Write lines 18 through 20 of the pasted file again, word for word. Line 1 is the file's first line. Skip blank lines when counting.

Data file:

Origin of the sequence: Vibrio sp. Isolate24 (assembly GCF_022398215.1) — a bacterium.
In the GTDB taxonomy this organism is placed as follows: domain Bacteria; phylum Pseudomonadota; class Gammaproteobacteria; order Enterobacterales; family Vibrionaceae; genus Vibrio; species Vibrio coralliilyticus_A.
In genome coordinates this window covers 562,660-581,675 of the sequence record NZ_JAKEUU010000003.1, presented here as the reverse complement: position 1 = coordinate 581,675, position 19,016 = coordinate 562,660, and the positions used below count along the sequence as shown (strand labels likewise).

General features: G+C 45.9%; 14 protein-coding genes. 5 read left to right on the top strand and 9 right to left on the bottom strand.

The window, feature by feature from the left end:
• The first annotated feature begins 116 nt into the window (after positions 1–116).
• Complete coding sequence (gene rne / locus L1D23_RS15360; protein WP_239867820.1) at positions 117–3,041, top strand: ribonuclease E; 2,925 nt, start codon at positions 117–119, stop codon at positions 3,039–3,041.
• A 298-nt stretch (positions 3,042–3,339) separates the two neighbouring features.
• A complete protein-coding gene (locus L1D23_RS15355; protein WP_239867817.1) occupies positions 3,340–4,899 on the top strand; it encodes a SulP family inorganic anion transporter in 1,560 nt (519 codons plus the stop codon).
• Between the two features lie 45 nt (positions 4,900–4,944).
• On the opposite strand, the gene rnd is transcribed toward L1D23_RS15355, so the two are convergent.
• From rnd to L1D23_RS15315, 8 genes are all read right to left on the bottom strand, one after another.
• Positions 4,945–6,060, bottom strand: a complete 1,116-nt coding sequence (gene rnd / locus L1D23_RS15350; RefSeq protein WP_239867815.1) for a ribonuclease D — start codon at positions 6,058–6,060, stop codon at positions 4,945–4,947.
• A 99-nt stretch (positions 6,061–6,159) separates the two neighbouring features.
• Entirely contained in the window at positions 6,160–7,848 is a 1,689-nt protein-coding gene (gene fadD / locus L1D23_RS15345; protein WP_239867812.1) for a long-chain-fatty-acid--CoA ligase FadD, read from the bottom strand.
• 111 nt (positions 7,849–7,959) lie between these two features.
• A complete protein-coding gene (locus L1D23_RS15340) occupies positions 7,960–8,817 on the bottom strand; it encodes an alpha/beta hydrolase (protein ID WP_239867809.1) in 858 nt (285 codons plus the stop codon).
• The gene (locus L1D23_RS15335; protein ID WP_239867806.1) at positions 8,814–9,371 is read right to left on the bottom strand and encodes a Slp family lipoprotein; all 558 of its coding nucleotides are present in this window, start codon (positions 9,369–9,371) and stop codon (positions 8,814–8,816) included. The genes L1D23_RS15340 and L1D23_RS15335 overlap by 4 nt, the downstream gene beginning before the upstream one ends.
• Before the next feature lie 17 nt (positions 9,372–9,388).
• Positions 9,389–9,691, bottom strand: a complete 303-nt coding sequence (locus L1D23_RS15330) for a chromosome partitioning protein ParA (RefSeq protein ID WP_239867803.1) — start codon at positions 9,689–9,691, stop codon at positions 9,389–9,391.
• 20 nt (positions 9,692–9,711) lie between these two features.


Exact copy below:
• The gene (locus L1D23_RS15335; protein ID WP_239867806.1) at positions 8,814–9,371 is read right to left on the bottom strand and encodes a Slp family lipoprotein; all 558 of its coding nucleotides are present in this window, start codon (positions 9,369–9,371) and stop codon (positions 8,814–8,816) included. The genes L1D23_RS15340 and L1D23_RS15335 overlap by 4 nt, the downstream gene beginning before the upstream one ends.
• Before the next feature lie 17 nt (positions 9,372–9,388).
• Positions 9,389–9,691, bottom strand: a complete 303-nt coding sequence (locus L1D23_RS15330) for a chromosome partitioning protein ParA (RefSeq protein ID WP_239867803.1) — start codon at positions 9,689–9,691, stop codon at positions 9,389–9,391.